Editor’s note: In a 2004 article in The Times of London, Archbishop Tutu condemned persecution on the basis of sexual orientation, comparing it to apartheid. “We struggled against apartheid in South Africa, supported by people the world over, because black people were being blamed and made to suffer for something we could do nothing about — our very skins,” he wrote. “It is the same with sexual orientation. It is a given. I could not have fought against the discrimination of apartheid and not also fight against the discrimination that homosexuals endure, even in our churches and faith groups.”
Archbishop Desmond Tutu once again set a stellar example for religious leaders and faith communities with his outspoken and unrelenting stand for justice and human dignity.
Hundreds of enthusiastic admirers gathered on April 8, 2008 in San Francisco’s Grace Cathedral as the archbishop received that year’s OUTSPOKEN Award from the International Gay and Lesbian Human Rights Commission (IGLHRC). He received the award with the same humor, humility and grace that have marked his long and remarkable career as Archbishop of Cape Town in the midst of apartheid, the 1984 recipient of the Nobel Peace Price and chair of South Africa’s Truth and Reconciliation Commission.
His remarks, though brief, were poignant, perhaps especially for those in attendance who so rarely hear such a prominent religious leader speak clearly and passionately on behalf of LGBT people. He began by thanking us, and by extension LGBT people everywhere, for our courageous witness to human dignity in the face of both religious and civic oppression. This witness, he said, makes a profound difference to so many, and he cited just two examples of the lives of openly gay clergy with whom he has closely worked over the years in Cape Town.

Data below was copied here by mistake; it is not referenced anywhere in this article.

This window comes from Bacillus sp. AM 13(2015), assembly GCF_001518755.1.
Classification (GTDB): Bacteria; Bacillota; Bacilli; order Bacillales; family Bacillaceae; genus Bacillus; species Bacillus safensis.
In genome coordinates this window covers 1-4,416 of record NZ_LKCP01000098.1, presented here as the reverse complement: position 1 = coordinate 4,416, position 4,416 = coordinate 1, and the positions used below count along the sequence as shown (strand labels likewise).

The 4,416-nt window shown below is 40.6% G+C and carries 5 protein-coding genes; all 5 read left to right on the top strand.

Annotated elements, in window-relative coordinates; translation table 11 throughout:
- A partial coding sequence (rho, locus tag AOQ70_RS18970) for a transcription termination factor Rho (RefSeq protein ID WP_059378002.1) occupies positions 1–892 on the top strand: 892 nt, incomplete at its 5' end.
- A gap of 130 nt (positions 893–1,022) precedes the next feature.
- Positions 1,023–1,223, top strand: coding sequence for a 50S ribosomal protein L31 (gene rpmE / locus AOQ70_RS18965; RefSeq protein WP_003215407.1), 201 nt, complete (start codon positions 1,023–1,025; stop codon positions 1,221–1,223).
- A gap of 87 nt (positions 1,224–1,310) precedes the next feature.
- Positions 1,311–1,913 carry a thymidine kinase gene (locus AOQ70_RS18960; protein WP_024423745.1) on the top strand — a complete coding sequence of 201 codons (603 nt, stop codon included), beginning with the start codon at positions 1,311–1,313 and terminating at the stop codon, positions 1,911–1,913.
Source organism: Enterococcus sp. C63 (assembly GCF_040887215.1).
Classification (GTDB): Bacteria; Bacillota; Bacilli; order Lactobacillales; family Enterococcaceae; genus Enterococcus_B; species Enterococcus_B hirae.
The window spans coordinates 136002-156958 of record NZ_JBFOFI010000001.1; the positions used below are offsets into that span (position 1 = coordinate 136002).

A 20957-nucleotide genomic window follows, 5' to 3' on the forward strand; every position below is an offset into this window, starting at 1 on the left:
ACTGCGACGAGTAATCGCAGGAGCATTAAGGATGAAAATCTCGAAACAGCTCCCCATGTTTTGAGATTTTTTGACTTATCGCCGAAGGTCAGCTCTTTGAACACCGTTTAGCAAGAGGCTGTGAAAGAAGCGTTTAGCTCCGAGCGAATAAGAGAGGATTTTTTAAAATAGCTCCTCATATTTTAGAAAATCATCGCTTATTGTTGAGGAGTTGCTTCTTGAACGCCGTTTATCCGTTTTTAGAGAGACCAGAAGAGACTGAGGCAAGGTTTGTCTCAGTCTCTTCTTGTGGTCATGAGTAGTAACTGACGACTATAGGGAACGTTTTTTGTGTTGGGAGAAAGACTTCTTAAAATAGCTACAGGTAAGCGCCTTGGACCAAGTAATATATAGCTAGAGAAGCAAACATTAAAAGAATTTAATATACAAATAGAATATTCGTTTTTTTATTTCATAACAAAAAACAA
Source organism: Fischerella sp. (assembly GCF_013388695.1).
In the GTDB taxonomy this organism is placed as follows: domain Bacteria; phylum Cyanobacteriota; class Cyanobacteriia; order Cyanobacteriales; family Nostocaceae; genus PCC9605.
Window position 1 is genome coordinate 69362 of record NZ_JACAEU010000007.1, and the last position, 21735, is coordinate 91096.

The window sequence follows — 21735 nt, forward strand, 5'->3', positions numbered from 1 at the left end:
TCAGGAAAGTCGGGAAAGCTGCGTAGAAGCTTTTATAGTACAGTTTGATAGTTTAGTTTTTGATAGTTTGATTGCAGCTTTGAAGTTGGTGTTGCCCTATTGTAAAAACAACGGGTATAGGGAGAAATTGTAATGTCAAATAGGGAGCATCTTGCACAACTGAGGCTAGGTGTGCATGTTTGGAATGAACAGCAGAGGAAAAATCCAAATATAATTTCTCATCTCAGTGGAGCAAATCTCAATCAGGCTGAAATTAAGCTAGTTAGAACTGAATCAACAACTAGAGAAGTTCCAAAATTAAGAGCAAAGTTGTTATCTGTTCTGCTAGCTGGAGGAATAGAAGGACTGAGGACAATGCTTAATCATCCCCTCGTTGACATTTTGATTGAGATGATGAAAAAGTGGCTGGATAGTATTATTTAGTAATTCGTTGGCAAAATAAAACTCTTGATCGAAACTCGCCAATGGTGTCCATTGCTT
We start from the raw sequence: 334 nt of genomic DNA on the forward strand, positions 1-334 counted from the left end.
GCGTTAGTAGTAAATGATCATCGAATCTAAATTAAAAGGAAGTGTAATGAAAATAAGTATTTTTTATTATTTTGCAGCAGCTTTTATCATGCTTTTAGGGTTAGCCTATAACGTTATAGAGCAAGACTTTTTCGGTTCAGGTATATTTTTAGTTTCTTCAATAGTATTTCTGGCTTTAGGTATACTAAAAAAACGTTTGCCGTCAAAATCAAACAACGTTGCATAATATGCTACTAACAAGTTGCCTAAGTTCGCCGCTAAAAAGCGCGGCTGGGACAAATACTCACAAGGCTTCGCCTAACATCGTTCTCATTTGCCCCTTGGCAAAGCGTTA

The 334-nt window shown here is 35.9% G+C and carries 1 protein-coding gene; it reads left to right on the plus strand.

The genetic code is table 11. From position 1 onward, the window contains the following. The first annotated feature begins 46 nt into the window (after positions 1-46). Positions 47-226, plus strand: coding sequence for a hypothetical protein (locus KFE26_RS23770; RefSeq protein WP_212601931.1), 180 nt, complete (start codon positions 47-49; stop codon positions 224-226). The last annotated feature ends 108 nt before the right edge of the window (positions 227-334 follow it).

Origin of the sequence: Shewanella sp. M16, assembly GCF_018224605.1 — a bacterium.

Even more moving, Archbishop Tutu also asked for our forgiveness on behalf of the church, which has so often made us, he said, a “lesser part” of God’s creation. He compared this sin to the long tradition of excluding women from ordained ministry. We now see, he said, how such exclusion “impoverished” the church and its work for far too long.
This pairing of gratitude and repentance set the tone for the evening’s celebration as Tutu deflected the attention away from himself and toward the ongoing struggles for human rights and dignity throughout the world. He likened himself to the biblical prophet Jeremiah, who could no more stop speaking truth to power than he could stop breathing. Like Jeremiah, he said, God’s word of justice has always “burned within my breast,” from the scourge of racism to the exclusion of women and the persecution of LGBT people.
The archbishop concluded his remarks by referring to his own Anglican Communion and noting how “sad” and how “tragic” it is to see his church distracted by human sexuality at a time when a world marked by poverty and war demands our full attention. Reminding us that the Olympic torch would arrive in San Francisco the very next day, he deftly connected our struggle for justice and dignity to the work of freedom in Tibet.
As an Episcopal priest, I took great pride in this moment of honoring one of my own faith leaders. Even more, the Archbishop’s humble courage made me long for that day when such courage and leadership no longer seems rare or worthy of an elaborate award ceremony. The work of justice and witnessing to the full dignity of every human being belongs to all of us. As Archbishop Tutu’s life and ministry so clearly shows, that work is what religion and faith are all about.
“There is really only one name in the world that immediately conjures up moral leadership in pursuit of dignity for all people on earth, and that is Desmond Tutu,” said Paula Ettelbrick, IGLHRC’s Executive Director. “Archbishop Tutu’s vision of a world in which human rights are respected has always explicitly included LGBT people, despite the fierce opposition he has faced from his peers and colleagues. He has challenged political apartheid in South Africa and continues to challenge spiritual apartheid within his religious community.”
“Archbishop Tutu’s decision to address our community while in the United States signals the rise in status that LGBT communities around the world are achieving. This is a historic opportunity for LGBT people in the U.S. to connect with a leader who plays a monumental role in world events,” said Ettelbrick. “And, our community can play a key role in pushing our U.S. leaders to take more responsible and ethical positions when it comes to human rights violations within our own country and around the world.”
The Rev. Jay Emerson Johnson, Ph.D., a member of the National Gay and Lesbian Task Force Religious Leadership Roundtable, is an Episcopal priest and the programming and development director for the Center for Lesbian and Gay Studies in Religion and Ministry at Pacific School of Religion in Berkeley, Calif.